Contemporary photographer Martin Usborne is set to exhibit ‘The Silence of Dogs in Cars’ at our long-time client The Little Black Gallery 19th March – 27th April, 2013. We caught up with Martin ahead of the exhibition to discover more about the meaning behind this captivating series and his wider creative practice.
Q) ‘The Silence of Dogs in Cars’ examines the sometimes strange relationship between humans and other animals. Where did the inspiration for this series from?
A) I was once left in a car at a young age. I don't know when or where or for how long, possibly at the age of four, perhaps outside a supermarket, probably for fifteen minutes only. The details don't matter. The point is that I wondered if anyone would come back. Around the same age I began to feel a deep affinity with animals - in particular their plight at the hands of humans. I saw a TV documentary that included footage of a dog being put in a plastic bag and being kicked. What appalled me most was that the dog could not speak back. Its muteness terrified me.
Q) Is the perceived hierarchical divide between humans and other animals something you feel strongly about in an emotional sense and how have you addressed this in your work?
A) I find it very painful. If you look at biology or evolution you see that humans and other animals exist on a continuum and yet we act as if humans are entirely separate. I suppose the glass of the car windows [in this series] represents that artificial divide. We are on the outside, the animal is shut away and silenced on the inside. But I think I’m also trying to get at a divide we make in ourselves– if that doesn’t sound too pretentious. We are cut off from parts of ourselves … this series is about trying to reconnect with the lost face inside each of us. For me it’s been uplifting, taking the pictures. I found the dogs weren’t deathly; they had expression and sometimes humour. Like I say in the book, there is life in the darkest places within us.
Q) This series began as a documentary project, however you eventually moved on to stage the scenes. Was this a practical decision and how do you feel it affected the work?
A) Yes. I did start it as a reportage project but after I found myself walking around supermarket carparks making barking noises to try and awaken sleeping dogs that were not actually there, I set up the shots. But I now realise that is the right thing. It’s very important that it’s lit and looks cinematic, dreamlike almost.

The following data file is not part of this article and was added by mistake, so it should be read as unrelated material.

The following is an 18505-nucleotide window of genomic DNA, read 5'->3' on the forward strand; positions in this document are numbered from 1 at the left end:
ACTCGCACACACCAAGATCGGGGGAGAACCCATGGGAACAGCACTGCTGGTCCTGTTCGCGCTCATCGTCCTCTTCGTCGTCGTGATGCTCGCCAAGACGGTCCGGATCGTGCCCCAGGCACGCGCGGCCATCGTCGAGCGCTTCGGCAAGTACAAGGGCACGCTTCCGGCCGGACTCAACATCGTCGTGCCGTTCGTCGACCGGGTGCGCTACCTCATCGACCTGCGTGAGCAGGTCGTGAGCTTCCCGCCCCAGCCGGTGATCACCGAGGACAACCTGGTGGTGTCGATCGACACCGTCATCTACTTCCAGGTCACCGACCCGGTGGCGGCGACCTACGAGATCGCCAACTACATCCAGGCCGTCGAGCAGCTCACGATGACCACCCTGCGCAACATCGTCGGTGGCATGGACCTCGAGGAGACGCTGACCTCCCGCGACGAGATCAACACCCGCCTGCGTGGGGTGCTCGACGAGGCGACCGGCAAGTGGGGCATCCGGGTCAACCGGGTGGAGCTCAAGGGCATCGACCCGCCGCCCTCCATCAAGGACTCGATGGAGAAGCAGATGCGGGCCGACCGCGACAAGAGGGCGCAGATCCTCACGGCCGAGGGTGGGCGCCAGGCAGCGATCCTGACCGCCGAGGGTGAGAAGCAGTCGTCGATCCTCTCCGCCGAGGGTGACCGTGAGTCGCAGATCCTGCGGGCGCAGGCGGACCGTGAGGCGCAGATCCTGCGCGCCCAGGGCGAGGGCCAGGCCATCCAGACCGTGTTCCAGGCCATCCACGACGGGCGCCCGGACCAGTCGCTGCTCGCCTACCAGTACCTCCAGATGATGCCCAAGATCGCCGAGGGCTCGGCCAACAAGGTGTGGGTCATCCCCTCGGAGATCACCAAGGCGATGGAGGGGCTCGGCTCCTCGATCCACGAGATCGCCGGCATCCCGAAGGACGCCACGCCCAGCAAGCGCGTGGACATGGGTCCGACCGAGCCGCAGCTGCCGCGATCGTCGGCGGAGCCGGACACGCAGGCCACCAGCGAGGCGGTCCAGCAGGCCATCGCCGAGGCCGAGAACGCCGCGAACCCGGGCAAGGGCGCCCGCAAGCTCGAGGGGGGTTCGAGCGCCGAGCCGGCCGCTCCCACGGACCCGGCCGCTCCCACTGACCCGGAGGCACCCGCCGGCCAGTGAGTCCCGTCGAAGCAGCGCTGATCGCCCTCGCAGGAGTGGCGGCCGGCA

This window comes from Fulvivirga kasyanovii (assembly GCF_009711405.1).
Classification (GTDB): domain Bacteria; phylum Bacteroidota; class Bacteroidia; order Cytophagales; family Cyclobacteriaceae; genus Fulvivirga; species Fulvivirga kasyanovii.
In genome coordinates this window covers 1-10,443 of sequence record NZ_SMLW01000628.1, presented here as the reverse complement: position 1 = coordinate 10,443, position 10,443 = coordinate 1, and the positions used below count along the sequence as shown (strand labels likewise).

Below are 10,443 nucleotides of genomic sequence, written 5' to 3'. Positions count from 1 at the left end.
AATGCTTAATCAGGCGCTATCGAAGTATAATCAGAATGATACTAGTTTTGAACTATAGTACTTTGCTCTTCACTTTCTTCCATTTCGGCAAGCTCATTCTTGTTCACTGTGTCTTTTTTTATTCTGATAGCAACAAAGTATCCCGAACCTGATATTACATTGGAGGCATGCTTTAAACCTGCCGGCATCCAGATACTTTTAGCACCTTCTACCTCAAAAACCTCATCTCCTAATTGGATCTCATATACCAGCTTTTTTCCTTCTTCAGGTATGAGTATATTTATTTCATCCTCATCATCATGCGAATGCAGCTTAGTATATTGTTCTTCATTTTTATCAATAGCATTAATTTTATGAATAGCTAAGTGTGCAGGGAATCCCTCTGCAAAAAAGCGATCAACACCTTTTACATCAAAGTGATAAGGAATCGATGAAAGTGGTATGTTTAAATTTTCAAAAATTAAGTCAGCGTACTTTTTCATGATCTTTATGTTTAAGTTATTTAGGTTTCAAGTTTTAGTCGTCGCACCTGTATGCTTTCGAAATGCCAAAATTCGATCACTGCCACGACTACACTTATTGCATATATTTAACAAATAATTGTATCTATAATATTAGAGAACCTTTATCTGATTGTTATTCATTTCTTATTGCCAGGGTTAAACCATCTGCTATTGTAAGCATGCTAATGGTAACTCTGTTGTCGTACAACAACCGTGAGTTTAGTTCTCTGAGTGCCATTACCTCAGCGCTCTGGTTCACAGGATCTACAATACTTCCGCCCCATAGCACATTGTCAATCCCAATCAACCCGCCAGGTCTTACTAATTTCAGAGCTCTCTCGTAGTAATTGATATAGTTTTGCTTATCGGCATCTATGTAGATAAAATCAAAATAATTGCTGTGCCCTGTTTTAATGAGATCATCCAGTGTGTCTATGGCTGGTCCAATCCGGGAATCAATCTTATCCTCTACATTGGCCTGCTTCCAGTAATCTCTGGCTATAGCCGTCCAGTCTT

Q) The stillness of your subjects and indeed the title of this collection create an overriding ‘muteness’. Are you alluding to the fact that animals are often trapped without a voice and suffer at human hands as a result?
A) The images in this series explore that feeling, both in relation to myself and to animals in general. The dog in the car is a metaphor, not just for the way that animals (both domestic and wild) are so often silenced and controlled by humans but for the way that we so often silence and control the darker parts of ourselves: the fear and loneliness that we would rather keep locked away.
Q) Do you have any dogs of your own?
A) Yes, I have two miniature schnauzers - Moose and Bug. They are both a bit too cute and scruffy to feature in the series though.
Q) Can you tell us a little about your latest project ‘A Year To Help: How Many Animals Can 1 Man Save in 365 Days?’
A) Yes, I wanted to make sure I did something for animals rather than just taking pictures of them! The reason I take pictures of them is, after all, because I care about their moral welfare. I'm kind of travelling around the world with this rather naive but very heartfelt desire to help. I want to see how far one can get with that sort of drive. Can one make ANY difference?
Q) Do you have a piece which stands out in your mind as something you are exceptionally proud of or that is particularly important to you for emotional or sentimental reasons?
A) In the dogs in cars series? Yes, the image of Shep on the beach at dawn in the camper van. Partly because it took such a long time to get (3 days) and partly because I find it both lonely and beautiful. It has some real hope there. I want the series not just to be dark but also playful and at times with glimmers of hope.
Q) Do you use any unusual camera equipment or techniques in your creative process?
A) I shoot with all sorts of cameras but when you photograph dogs you also need cheese, salami, squeaky balls and unusually, a copy of Sinead O'Connor's Nothing Compares 2 U which I have found particularly useful in taming otherwise mental husky dogs.
Q) How do you like to relax outside of the studio?
A) By not taking pictures!
Q) Do you think framing plays an important role in the final presentation of your work?
A) Absolutely and totally. I'm fairly trad about this. I like classic wood fames, very simple with a spacer to set the image back from the glass. The job of the frame is to complement and support the work, never take over from it. A frame is a beautiful thing which gives a piece of work its rightful stature.